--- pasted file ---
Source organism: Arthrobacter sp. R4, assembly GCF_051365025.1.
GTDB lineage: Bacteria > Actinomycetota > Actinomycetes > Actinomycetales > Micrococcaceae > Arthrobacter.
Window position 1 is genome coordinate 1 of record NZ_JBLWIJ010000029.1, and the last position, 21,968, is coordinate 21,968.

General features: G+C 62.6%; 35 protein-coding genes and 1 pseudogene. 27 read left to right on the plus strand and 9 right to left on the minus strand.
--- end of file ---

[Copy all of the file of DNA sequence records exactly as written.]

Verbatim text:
Source organism: Arthrobacter sp. R4, assembly GCF_051365025.1.
GTDB lineage: Bacteria > Actinomycetota > Actinomycetes > Actinomycetales > Micrococcaceae > Arthrobacter.
Window position 1 is genome coordinate 1 of record NZ_JBLWIJ010000029.1, and the last position, 21,968, is coordinate 21,968.

General features: G+C 62.6%; 35 protein-coding genes and 1 pseudogene. 27 read left to right on the plus strand and 9 right to left on the minus strand.